This study aims to compare circadian and sex differences in aortic stiffness in young, healthy individuals, old healthy individuals, and old individuals with T2DM at rest and during sympathetic activation. As the incidence of acute cardiovascular events is higher in the morning compared to the evening, it is hypothesized that aortic stiffness, assessed via cf-PWV, is greater in the morning compared to the evening. Moreover, it is hypothesized that cf-PWV is lower in young women compared to young men and that such sex differences disappear in the older groups. The endothelial function is blunted at 6 a.m. compared to at 9 p.m., suggesting increased cardiovascular risk during that morning time (3). Therefore, the cf-PWV assessment in our study has been performed according to such a timing schedule.
Materials and methods
The cf-PWV assessment was performed on 90 participants. The subjects were a random sample of the population of Northern Italy and were enrolled through recruitment flyers scattered around the cities. Subjects were divided into three groups as follows: 30 healthy individuals from 18 to 30 years old (H18-30), 30 healthy individuals from 50 to 80 years old (H50–80), and 30 individuals with T2DM from 50 to 80 years old (T2DM50–80). All groups were sex-balanced. All participants met common inclusion (>18 years old) and exclusion criteria (chronic hypertension, atrial fibrillation, cardiac valve disease, not in sinus rhythm, pacemaker-dependent, known significant carotid or femoral artery stenosis, an impalpable arterial pulse at the site of measurement, use of beta-blockers and ACE-inhibitors, pregnancy or presumed pregnancy). The specific inclusion criteria for healthy young and elderly subjects consisted of having fasting blood glucose lower than 100 mg/dL and being free of any cardiovascular, metabolic, neurological, or respiratory disease. The specific inclusion criteria for subjects with T2DM consisted of having been diagnosed with T2DM for at least 1 year. Specific exclusion criteria for subjects with T2DM consisted of severe autonomic neuropathy, pre-proliferative and proliferative retinopathy, and renal failure (23). The experiment was performed at the Cardiovascular Physiology Laboratory, School of Sports Science, University of Verona. We followed the recommendations regarding the management of the participants and laboratory presented in the study by Otto et al. (3). Complete silence was present in the laboratory throughout the tests. The laboratory temperature was set to 25° C. Participants were instructed not to consume caffeinated foods or drinks for 24 h and not to smoke for 8 h prior to testing. Participants were recommended to have at least 8 h of sleep. Participants visited our laboratory three times (preliminary visit; morning measures; and evening measures). Experiments were performed at 6 a.m. and 9 p.m., as previously done by Otto et al. (3). For each group, 50% of the subjects performed the second and third sessions on the same day. In contrast, the other subjects performed the second and third sessions in the evening and the following morning, respectively. The sample size was calculated according to the primary endpoints of our study, which were the circadian and sex differences in cf-PWV within each group. The information on changes in systolic BP, diastolic BP, and HR has a secondary role within our study and plays an exploratory role. The number of subjects was initially calculated through an a priori analysis of sample size (GPower 22.214.171.124; Universität Düsseldorf, Germany) using data on circadian and sex differences in cf-PWV at rest retrieved in previous investigations. The analysis was repeated after having collected data from 10 participants (five men and five women) within each group to evaluate any possible sample size adjustment to achieve a statistical power >80% at rest and during sympathetic activation. It was obtained that (H18–30: n = 10 and 12; H50–80: n = 16 and 20; T2DM50–80: n = 18 and 22; the number of subjects at rest and during sympathetic activation, respectively) were needed to assess circadian differences in cf-PWV, while (H18–30: n = 16 and 20; H50–80: n = 22 and 26; T2DM50–80: n = 24 and 28; the number of subjects at rest and during sympathetic activation, respectively, to be equally divided between men and women) were needed to assess sex differences. The sample size of 30 individuals per group we recruited is greater than that suggested by statistical analysis and close to or greater than that of similar previous investigations (4, 12, 13). The study was approved by the University of Verona Ethics Board (3293CESC) and conducted in accordance with the Declaration of Helsinki. Informed oral and written consent was obtained from all participants before starting any test.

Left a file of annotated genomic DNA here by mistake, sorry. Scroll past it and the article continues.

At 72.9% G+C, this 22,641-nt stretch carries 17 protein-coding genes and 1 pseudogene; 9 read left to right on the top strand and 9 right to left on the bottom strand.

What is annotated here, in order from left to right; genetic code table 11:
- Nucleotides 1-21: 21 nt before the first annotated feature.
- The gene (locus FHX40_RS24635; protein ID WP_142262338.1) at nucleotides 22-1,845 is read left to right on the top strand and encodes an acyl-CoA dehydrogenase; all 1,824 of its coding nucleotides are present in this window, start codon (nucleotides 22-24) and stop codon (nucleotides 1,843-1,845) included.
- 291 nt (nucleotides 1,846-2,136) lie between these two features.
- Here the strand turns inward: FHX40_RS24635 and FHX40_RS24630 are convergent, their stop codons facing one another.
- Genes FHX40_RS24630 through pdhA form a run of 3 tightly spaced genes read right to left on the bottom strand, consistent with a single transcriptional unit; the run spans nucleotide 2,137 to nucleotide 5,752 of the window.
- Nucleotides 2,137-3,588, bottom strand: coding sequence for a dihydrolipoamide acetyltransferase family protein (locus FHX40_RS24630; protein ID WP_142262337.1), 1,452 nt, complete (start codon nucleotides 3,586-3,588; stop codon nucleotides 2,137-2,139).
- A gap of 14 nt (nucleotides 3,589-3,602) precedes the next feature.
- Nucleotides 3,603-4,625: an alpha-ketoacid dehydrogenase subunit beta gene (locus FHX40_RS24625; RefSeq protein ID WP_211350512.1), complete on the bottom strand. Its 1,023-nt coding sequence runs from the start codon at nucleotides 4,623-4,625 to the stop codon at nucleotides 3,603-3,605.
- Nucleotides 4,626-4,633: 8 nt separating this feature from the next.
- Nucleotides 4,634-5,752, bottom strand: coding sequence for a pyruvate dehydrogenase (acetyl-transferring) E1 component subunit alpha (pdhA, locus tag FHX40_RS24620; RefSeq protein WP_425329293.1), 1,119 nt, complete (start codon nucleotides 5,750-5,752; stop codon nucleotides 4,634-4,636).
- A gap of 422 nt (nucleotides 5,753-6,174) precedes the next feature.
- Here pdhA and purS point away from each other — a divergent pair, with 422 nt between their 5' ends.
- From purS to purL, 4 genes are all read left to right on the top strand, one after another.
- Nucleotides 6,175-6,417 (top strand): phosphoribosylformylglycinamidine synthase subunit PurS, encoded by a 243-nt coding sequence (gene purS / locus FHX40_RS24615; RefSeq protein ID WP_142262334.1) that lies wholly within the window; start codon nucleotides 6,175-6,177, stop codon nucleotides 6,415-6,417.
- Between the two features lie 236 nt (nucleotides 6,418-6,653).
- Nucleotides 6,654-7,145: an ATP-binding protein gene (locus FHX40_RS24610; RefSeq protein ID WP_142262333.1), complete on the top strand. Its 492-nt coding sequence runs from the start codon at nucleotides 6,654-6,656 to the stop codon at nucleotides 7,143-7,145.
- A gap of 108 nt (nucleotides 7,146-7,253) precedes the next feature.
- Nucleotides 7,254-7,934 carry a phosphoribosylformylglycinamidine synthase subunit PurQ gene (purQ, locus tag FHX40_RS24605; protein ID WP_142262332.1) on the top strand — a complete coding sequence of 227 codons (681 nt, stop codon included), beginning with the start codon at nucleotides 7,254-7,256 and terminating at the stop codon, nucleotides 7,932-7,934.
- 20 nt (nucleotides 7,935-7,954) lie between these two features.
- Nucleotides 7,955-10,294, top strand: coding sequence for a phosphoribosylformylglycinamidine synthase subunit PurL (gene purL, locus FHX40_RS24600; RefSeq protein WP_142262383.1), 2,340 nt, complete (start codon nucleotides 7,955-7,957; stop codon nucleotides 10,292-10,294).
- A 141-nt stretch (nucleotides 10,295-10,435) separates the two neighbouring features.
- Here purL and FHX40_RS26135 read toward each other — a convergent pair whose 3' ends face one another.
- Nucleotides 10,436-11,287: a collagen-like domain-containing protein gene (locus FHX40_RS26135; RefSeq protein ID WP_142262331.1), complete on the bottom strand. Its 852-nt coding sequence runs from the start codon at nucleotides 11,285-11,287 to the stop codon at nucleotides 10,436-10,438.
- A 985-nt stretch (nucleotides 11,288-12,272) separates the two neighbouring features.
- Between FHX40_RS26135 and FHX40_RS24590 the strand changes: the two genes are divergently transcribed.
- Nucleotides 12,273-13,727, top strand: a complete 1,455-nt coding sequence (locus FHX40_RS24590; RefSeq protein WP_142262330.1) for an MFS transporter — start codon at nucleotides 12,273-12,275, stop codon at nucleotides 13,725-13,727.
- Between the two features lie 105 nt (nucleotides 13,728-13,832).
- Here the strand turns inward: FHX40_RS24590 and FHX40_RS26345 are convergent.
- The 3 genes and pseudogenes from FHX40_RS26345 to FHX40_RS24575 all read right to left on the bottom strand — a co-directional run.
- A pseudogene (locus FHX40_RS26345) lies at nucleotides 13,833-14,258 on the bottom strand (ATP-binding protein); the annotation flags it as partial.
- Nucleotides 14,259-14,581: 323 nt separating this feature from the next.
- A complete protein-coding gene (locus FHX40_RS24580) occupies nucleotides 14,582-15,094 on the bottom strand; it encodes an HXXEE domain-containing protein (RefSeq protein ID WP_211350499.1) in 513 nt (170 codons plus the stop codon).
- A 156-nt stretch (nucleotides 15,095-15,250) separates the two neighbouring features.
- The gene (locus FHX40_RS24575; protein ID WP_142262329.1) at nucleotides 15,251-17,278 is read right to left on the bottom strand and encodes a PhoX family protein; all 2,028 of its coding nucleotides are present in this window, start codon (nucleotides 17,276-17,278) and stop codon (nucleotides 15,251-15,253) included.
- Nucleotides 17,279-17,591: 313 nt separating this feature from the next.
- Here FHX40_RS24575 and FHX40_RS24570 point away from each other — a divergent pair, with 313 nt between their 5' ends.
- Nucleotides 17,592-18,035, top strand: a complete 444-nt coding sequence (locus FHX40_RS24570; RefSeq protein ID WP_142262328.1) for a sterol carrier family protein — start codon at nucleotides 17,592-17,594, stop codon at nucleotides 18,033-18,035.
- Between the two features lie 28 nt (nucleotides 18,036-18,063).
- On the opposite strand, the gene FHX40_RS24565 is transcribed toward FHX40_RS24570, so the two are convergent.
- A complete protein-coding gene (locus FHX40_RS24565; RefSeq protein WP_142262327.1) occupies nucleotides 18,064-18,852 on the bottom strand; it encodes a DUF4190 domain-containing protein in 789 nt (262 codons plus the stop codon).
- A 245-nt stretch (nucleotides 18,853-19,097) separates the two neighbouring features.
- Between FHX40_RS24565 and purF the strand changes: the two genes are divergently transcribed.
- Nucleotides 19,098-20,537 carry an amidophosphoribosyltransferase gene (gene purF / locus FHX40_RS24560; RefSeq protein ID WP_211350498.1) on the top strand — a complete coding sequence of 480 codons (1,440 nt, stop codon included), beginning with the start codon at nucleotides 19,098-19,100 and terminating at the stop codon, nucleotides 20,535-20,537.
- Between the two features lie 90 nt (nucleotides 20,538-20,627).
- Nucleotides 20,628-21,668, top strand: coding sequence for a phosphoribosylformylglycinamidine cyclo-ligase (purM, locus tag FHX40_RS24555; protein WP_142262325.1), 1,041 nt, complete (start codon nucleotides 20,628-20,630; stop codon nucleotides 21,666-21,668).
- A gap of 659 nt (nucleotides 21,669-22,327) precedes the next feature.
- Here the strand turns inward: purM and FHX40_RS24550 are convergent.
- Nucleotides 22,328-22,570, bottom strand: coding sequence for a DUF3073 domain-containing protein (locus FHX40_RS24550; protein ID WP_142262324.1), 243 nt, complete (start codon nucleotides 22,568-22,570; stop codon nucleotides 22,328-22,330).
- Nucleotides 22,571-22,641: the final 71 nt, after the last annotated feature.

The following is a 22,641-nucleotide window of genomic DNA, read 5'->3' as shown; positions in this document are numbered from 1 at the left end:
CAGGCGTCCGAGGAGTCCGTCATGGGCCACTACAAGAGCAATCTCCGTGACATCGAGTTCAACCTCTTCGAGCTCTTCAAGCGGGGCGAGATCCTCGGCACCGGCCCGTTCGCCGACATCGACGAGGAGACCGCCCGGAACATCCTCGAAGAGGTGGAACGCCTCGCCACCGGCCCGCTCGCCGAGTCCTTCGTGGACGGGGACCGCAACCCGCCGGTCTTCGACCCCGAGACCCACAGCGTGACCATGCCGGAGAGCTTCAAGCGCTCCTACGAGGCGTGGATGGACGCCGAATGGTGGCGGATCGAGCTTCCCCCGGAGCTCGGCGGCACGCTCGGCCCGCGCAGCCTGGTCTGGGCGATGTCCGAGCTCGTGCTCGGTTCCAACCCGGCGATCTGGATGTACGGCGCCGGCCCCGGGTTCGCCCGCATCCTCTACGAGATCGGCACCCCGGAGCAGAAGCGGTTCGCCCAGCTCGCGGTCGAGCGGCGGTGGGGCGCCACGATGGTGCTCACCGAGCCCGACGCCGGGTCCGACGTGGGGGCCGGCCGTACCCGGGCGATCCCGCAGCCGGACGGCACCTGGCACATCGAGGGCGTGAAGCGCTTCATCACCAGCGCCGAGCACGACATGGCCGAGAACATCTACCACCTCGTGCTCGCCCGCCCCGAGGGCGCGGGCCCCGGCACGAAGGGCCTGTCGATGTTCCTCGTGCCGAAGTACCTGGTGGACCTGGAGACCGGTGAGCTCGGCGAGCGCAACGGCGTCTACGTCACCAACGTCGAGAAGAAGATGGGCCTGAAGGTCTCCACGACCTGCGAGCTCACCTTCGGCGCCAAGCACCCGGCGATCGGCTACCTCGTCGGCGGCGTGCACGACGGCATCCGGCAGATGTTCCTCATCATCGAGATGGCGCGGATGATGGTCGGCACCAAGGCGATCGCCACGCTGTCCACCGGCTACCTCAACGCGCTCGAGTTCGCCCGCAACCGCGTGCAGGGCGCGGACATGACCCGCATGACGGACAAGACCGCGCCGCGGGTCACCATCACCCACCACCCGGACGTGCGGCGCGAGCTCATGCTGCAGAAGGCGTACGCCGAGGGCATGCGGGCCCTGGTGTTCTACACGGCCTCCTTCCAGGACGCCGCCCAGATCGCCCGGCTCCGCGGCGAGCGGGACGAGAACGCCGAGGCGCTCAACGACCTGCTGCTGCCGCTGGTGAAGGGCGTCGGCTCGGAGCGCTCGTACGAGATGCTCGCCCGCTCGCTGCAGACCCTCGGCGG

At the preliminary visit, our medical team assessed whether participants met the inclusion or exclusion criteria through physical examination, cardiovascular screening, and medical history review. Moreover, subjects completed two maximal handgrips (Saehan SH5001, Germany) contractions with their left hand to assess their maximum voluntary contraction. Each contraction lasted approximately 3 s and was separated by 4 m of rest. In the second and third sessions, participants laid supine on an ambulatory bed throughout the experiment. Participants were told to stay relaxed, breathe regularly, and not to speak throughout the experiment. Participants were suited with the electrocardiograph of the pulsed Doppler ultrasound machine (LOGIQ S7 pro, GE, Milwaukee, USA), as well as with a beat-by-beat finger BP and HR monitoring system (Finapres Medical System BV, The Netherlands) on the third medial phalanx of the right hand. After 10 m of supine and quiet rest, 3 BP measurements were taken using the Riva-Rocci method on the left arm and averaged to obtain systolic and diastolic BP values to calibrate the Finapres device. After further 10 m, the experiment started.